I sat down with Rob Krug, a Creative Director I’ve worked with on several projects, to get his take on how to create successful marketing campaigns.
Rob’s been a creative force behind numerous B2B and B2C brands and spent 11 years at Unilever, home to brand names such as Lipton teas, Suave hair care and Ben & Jerry’s ice cream. Leading a team of designers, photographers, web coders and copy writers, he carved his niche in the marketing communications world by applying a proven creative process that produces results.
Every company engaged in marketing wants to see results. Those results are defined in myriad ways. Moving the needle. Generating a Return on Investment (ROI). Moving prospects through the pipeline. Converting web site visitors. Engaging consumers.
But what’s the common thread among successful marketing campaigns? I believe the creative process plays a big role. That’s why I dive into it in this conversation.
Q: What’s the ideal approach to start the process?
A: An interview is the best way to initiate the creative process. Research comes first. I have to know the client’s business AND bring my unique perspective on it. I already know the answers I’m looking for but I target the interview questions to draw it out of them. Once this is drawn out, that’s when the visual and creativity can start to take shape.
A good creative knows how to get to the end result but the collaboration between client and creative has to happen for it work. Both sides work in tandem.
Q: Why is this process so important to marketing communications?
A: My mantra has always been less is more. The point has to be gotten across in one glance. Consumers and prospective buyers are bombarded with messages. They simply don’t have the time or energy to absorb everything.
Q: How does good marketing connect with the target audience?
A: Early in my career, Unilever sent me to the IBM Learning Center in New York, to sharpen my creative leadership skills. The primary focus was how best to connect with consumers. I learned good advertising takes the same approach as a museum, where there is a lot of stuff to look at. Museum exhibits are complex and loaded with data / info / details. Museums have been doing this well: they have very little verbage and stage exhibits so guests are lured into to it amidst a lot of white noise and visual distraction.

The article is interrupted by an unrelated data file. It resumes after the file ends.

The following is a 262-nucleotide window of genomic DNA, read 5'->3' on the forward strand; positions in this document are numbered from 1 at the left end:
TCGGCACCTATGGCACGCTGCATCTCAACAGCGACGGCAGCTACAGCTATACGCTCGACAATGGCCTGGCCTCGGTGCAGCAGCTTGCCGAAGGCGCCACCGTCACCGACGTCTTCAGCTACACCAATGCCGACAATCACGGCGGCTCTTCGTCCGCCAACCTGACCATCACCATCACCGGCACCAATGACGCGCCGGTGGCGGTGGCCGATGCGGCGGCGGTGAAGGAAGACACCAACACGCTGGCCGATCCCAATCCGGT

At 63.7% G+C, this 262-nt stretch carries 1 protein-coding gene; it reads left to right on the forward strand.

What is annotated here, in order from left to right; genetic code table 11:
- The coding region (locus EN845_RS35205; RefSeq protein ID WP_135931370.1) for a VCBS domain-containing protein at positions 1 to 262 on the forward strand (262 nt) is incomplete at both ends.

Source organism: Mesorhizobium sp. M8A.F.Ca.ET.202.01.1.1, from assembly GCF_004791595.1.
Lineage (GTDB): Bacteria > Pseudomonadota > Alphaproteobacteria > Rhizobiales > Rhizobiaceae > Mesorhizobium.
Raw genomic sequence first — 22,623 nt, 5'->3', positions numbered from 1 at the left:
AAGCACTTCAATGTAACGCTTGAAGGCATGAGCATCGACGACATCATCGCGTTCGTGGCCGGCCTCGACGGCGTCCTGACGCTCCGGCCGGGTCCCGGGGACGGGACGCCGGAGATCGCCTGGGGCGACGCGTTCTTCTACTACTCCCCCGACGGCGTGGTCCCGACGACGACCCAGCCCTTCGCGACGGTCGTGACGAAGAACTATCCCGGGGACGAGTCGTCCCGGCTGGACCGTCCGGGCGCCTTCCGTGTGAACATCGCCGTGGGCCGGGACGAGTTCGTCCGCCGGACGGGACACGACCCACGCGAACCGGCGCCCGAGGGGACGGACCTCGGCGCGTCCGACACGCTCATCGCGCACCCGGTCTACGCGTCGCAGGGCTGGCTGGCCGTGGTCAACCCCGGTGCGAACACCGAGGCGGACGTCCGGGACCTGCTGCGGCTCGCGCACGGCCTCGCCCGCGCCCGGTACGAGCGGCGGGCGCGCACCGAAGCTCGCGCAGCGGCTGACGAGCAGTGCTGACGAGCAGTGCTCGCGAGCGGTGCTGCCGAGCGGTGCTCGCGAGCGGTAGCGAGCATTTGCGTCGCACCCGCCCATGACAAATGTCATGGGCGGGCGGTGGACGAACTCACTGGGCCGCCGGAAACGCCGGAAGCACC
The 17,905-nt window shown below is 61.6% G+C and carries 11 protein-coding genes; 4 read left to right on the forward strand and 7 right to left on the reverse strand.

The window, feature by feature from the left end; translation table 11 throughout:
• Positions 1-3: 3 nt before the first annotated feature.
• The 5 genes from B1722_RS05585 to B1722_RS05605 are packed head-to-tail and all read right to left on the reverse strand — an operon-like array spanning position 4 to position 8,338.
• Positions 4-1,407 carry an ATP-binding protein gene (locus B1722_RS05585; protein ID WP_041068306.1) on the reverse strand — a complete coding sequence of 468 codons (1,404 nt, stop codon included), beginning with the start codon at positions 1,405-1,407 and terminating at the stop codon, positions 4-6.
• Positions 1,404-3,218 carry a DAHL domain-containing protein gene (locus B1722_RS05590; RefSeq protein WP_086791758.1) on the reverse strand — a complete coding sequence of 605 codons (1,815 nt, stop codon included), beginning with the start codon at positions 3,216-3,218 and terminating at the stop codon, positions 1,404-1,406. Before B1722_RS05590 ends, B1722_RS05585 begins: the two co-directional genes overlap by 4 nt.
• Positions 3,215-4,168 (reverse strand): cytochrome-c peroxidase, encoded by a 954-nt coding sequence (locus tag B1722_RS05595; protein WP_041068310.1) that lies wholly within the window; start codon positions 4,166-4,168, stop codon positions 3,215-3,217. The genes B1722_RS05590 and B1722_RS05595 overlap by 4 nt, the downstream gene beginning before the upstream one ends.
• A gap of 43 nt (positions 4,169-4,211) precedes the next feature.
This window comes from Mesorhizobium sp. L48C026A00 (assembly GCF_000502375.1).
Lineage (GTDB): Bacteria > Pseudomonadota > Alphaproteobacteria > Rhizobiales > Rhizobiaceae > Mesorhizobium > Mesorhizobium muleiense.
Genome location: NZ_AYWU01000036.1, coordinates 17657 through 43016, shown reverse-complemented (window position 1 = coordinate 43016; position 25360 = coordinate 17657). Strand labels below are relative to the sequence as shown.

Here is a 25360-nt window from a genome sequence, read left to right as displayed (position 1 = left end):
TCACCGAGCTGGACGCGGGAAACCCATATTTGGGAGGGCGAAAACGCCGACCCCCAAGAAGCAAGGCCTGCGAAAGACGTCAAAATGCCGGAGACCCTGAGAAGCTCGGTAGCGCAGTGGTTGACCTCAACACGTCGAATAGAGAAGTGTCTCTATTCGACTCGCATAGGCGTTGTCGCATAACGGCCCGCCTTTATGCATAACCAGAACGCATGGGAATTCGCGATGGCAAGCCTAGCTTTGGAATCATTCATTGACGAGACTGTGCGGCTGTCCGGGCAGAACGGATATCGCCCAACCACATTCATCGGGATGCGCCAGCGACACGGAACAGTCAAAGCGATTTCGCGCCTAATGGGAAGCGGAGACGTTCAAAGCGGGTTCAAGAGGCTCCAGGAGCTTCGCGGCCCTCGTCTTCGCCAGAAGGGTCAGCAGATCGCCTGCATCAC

Q: Can you give an example of how that works in the real world?
A: I took the museum approach when I was with Edstrom Industries, a manufacturer of highly engineered products. I distilled tons of product detail down to “how is this going to change my life?” How is it going to make my life easier?
My goal was to come up with graphics, images and text for our trade show booth so that attendees walking in the aisle could know instantly how this complex product fit into their life. Then our engineers could explain to them the deeper layers of detail.
Feature the product, make it look sexy and show them in a linear fashion which served to lure attendees in. Less is more!
Q: Why should companies bring in an outside firm?
A: The value of bringing in the outside firm: it’s their job to supply the much-needed fresh thinking. Otherwise all marketing materials, etc. begin to look the same over and over. Rarely is the best idea to do it on your own. If nothing else, bring in outside thinkers from around the office or talk to close colleagues who can challenge the status quo. Call some customers, take them out to lunch, ask them what it’s going to take to get their attention.
A number of variables will contribute to successful marketing campaigns. A well-defined target audience, good market research and an easy-to-understand offer. Chief among the variables you have to nail is the creative process.
Marketing has to be relevant and concise. Consumers are bombarded by marketing messages from everywhere: on the internet, smart phone, TV, radio and billboards. According to Rob, “Creative is not just visual, it’s about timing, adaptability and leaving a memorable impression with the consumer because you’ve connected with them. Don’t try to win the award, make sure consumers remember the brand.”